Showtrial Should Be The Next Crime Drama On Your Winter Watchlist

Courtesy of BBC.
Hannah Ellis (Abra Thompson), Talitha Campbell (Celine Buckens), Dhillon Harwood (Joseph Payne)
If you think about the average primetime crime drama, the suspects normally end up being a particular character type: the old man who lives alone on a country road, the wealthy banker with dodgy police connections or, of course, the ex with an axe to grind. This is precisely what makes the latest offering from the BBC so intriguing, with Showtrial standing as one of the few mysteries where the suspect and the victim are both young women. 
Opening on scenes of Bristol's waterways, we watch as a mother enters her daughter’s bedroom. Like any parent turning up to a student house uninvited, she’s greeted with spilt vodka bottles and a messy, clothing-filled floor. She’s naturally annoyed, but it soon becomes clear that her anguish is rooted in panic. Anxiously calling her on the phone, we learn that Hannah hasn’t been in contact with her mum for two days, despite promising to visit home for her birthday.
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It’s here that we see flashbacks to a circus-themed university ball, where Hannah was working as a waitress. In the images we see her looking happy as she chats with fellow students in fancy dress, but it’s clear that something has gone wrong in the days since, leading Hannah’s mum to file a missing person’s report with the police. Shifting timelines to day two of the investigation, the crown prosecution service discuss details of potentially arresting a fellow student who also attended the ball.
Courtesy of BBC.
Andrea Ellis (Claire Lams)

The only issue is, the suspect is the daughter of a VIP, Sir Damian Campbell. Treading lightly, the police arrive at a local pub to arrest Talitha Campbell, a university student whose father is known around town for his inordinate wealth and sizeable influence. It’s clear from the get-go that her father’s prowess has made Talitha feel untouchable, displaying her elitism at the police station for all to see. Still, despite the attitude, it’s hinted that Talitha might not actually be in contact with her highly powerful parent.

It’s here that Cleo Roberts enters the picture, a former big-time lawyer who gets assigned as the duty solicitor for Talitha’s case. Though Cleo advises Talitha to avoid discussing her relationship with Hannah, it’s clear that Talitha is playing by her own rules, flippantly announcing her dislike for her fellow classmate. It’s here that the episode gets interesting, with the audience forced to choose between believing the police’s enemy driven narrative and Talitha’s seemingly plausible story of an innocent falling out.
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Courtesy of BBC.
Cleo Roberts (Tracy Ifeachor)
However, the more details we learn about Hannah’s case, the more confusing the disappearance becomes. While there is a missing sleeping bag and backpack from Hannah’s room which suggests she may have run away, she left her phone behind. Similarly, the last CCTV evidence is of her walking and arriving home from the ball, yet her debit card is being used miles away. It’s these pieces of information that cause the crown prosecutions service and police to butt heads, with the officers intent on an arrest and the CPS remaining cautious about jumping to conclusions.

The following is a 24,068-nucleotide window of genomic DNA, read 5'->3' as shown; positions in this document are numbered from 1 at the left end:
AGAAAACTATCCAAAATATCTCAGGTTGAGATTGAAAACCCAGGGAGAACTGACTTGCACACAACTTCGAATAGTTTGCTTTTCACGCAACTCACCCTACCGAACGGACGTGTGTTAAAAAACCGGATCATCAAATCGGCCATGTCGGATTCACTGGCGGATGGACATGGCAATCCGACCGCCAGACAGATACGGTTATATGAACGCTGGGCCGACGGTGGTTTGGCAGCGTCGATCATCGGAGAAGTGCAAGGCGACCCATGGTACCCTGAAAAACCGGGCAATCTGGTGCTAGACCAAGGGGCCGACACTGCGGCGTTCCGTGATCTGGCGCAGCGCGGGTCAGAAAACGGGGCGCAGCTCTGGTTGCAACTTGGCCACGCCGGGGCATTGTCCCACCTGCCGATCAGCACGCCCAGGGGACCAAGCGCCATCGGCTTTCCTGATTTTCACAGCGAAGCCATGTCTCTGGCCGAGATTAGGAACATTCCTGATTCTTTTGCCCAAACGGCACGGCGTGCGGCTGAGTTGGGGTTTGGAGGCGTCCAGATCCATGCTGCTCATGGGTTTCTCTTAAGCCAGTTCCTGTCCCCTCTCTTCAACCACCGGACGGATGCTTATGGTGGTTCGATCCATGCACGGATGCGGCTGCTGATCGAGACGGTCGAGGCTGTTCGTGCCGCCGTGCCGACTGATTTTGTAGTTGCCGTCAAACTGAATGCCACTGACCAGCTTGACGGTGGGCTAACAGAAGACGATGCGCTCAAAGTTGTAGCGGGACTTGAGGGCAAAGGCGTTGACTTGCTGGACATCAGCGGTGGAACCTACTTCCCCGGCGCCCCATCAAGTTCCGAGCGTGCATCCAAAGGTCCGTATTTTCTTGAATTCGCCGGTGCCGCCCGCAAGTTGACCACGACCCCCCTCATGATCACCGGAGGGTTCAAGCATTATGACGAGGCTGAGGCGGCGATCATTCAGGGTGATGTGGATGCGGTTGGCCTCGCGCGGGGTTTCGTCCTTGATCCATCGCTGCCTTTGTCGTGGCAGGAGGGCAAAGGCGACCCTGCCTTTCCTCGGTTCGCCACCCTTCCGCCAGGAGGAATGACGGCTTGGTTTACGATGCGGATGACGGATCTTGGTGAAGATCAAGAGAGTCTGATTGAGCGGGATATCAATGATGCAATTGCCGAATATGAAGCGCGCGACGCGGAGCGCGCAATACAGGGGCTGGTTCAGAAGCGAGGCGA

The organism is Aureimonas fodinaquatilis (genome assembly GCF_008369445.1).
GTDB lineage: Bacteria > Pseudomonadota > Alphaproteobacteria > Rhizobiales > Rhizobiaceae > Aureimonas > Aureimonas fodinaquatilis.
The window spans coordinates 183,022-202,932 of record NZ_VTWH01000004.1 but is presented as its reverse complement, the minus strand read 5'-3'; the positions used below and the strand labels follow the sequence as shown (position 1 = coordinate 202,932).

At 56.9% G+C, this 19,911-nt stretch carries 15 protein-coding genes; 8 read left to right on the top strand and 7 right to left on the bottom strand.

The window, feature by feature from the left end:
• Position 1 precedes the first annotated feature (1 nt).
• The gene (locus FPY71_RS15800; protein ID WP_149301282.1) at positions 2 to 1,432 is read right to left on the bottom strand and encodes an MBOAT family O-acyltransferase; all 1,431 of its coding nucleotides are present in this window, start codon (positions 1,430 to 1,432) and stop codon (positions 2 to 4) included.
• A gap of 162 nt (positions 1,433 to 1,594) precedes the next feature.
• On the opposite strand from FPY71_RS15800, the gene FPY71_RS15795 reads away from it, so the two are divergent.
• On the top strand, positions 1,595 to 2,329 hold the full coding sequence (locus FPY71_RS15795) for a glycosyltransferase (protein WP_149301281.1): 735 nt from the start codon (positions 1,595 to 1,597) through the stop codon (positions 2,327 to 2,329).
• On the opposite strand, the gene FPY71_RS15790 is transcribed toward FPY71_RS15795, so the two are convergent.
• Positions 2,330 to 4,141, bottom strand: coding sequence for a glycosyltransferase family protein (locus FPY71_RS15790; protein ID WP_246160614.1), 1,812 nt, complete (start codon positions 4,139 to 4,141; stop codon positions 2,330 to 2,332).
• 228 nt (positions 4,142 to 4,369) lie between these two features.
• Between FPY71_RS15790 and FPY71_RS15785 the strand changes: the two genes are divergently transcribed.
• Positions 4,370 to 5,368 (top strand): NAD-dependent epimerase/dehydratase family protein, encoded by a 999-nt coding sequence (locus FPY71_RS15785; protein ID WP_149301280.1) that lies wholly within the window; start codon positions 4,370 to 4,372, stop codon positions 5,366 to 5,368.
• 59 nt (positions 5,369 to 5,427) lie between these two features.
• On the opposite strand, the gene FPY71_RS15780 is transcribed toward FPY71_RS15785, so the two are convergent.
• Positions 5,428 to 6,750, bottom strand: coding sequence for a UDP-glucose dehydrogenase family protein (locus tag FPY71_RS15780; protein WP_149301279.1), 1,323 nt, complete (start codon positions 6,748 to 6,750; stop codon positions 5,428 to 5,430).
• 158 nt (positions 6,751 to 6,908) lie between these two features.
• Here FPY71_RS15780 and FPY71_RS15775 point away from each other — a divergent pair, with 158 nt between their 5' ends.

Though the premise of the series is interesting, Showtrial’s biggest pull is its lack of male violence against women. While many crime dramas rely on these narratives to remain believable to an audience, the onslaught of storylines depicting gender-driven crimes can become an all too familiar reminder of real-life misogyny. In particular, recent real-life events have left the idea of violent police dramas somewhat soured, making Showtrial’s female-centric storyline feel like a move in the right direction, positioning women on an even playing field as both the victim and suspect.
Still, it doesn’t mean that the drama is without its faults. While it feels refreshing to see young people at the centre of a prime time narrative, there is an awareness that the characters are, in fact, an older person’s version of what it is to be young. From small out of place phrases to the fact that Talitha doesn’t put her jacket on properly for the entire first episode, there are a few things that break the Gen Z facade. However, the small details are easy to overlook, thanks to the fast-moving storyline and the enticing, cookie-crumb clues. 
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While the real details behind Hannah’s disappearance are yet to be fully fleshed out, it isn’t a stretch to say that Showtrial has promise. Discussing weighty topics such as privilege and gender, the series feels like a welcome break from more traditional crime dramas that centralise male violence. But with four episodes still to go, here’s hoping that it stays that way.
Courtesy of BBC.
Talitha Campbell (Celine Buckens)
Showtrial is available to watch on BBC One and BBC iPlayer on Sunday 31st October at 9pm.

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